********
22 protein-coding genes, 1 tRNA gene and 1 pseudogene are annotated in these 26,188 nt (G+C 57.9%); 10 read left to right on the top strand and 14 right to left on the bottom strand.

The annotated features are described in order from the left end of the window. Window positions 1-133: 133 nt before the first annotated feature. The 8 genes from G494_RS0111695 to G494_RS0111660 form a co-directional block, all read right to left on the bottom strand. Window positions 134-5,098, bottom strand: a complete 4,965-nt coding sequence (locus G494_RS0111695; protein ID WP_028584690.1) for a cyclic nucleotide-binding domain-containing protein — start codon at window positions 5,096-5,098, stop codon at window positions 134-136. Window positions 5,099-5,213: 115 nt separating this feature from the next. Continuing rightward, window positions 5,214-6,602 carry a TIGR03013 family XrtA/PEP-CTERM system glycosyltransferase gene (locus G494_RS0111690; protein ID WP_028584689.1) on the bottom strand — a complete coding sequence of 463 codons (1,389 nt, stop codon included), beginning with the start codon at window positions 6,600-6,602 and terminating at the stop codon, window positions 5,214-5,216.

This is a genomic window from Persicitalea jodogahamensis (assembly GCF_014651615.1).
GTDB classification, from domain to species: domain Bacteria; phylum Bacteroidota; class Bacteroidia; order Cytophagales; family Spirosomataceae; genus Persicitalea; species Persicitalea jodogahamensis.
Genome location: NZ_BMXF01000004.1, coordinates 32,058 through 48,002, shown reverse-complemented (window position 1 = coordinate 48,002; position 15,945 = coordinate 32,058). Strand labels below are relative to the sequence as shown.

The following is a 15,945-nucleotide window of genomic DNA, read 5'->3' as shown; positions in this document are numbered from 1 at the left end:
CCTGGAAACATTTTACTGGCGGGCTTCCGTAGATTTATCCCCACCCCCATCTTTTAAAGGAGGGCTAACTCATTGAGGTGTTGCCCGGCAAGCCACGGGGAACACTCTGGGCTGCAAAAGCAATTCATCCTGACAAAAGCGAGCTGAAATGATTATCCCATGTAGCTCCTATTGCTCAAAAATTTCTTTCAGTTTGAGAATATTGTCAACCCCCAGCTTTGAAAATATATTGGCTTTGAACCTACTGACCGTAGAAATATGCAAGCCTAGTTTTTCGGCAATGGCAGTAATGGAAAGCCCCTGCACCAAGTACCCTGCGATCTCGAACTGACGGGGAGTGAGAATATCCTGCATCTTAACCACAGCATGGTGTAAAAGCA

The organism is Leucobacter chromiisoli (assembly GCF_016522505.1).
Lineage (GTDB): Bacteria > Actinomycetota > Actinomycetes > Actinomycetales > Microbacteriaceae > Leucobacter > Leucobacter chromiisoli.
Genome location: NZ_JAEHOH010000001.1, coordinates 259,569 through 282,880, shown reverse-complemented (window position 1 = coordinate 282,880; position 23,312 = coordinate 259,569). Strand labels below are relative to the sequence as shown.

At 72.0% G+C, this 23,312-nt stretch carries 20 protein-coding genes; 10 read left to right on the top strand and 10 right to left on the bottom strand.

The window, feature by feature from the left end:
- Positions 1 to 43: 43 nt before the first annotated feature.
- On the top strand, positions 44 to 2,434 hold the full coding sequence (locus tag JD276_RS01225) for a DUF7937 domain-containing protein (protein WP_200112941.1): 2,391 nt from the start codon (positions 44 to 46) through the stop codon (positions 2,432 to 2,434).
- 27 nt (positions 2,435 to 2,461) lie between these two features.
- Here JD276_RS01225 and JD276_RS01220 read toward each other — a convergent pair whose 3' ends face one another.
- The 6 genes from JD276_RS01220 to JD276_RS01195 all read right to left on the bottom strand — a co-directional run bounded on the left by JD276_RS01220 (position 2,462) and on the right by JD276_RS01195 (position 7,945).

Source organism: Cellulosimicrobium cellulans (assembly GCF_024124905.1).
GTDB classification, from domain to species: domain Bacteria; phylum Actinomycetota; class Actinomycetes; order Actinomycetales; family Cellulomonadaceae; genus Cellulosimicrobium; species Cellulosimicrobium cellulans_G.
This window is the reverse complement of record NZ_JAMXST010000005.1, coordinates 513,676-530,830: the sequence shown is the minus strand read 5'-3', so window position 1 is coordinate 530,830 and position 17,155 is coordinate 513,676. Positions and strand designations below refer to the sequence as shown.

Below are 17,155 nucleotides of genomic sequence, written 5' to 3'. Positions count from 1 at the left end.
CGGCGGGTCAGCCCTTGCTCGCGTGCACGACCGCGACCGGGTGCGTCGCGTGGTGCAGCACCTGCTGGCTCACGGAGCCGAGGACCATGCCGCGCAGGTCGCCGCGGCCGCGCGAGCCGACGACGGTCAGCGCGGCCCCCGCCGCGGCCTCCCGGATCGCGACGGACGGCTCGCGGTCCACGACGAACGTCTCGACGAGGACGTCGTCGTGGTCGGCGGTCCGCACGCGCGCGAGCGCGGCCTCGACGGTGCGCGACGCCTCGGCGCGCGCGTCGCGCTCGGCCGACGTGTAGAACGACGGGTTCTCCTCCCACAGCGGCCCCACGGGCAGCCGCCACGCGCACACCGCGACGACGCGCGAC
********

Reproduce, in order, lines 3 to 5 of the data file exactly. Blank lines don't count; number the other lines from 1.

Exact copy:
This is a genomic window from Persicitalea jodogahamensis (assembly GCF_014651615.1).
GTDB classification, from domain to species: domain Bacteria; phylum Bacteroidota; class Bacteroidia; order Cytophagales; family Spirosomataceae; genus Persicitalea; species Persicitalea jodogahamensis.
Genome location: NZ_BMXF01000004.1, coordinates 32,058 through 48,002, shown reverse-complemented (window position 1 = coordinate 48,002; position 15,945 = coordinate 32,058). Strand labels below are relative to the sequence as shown.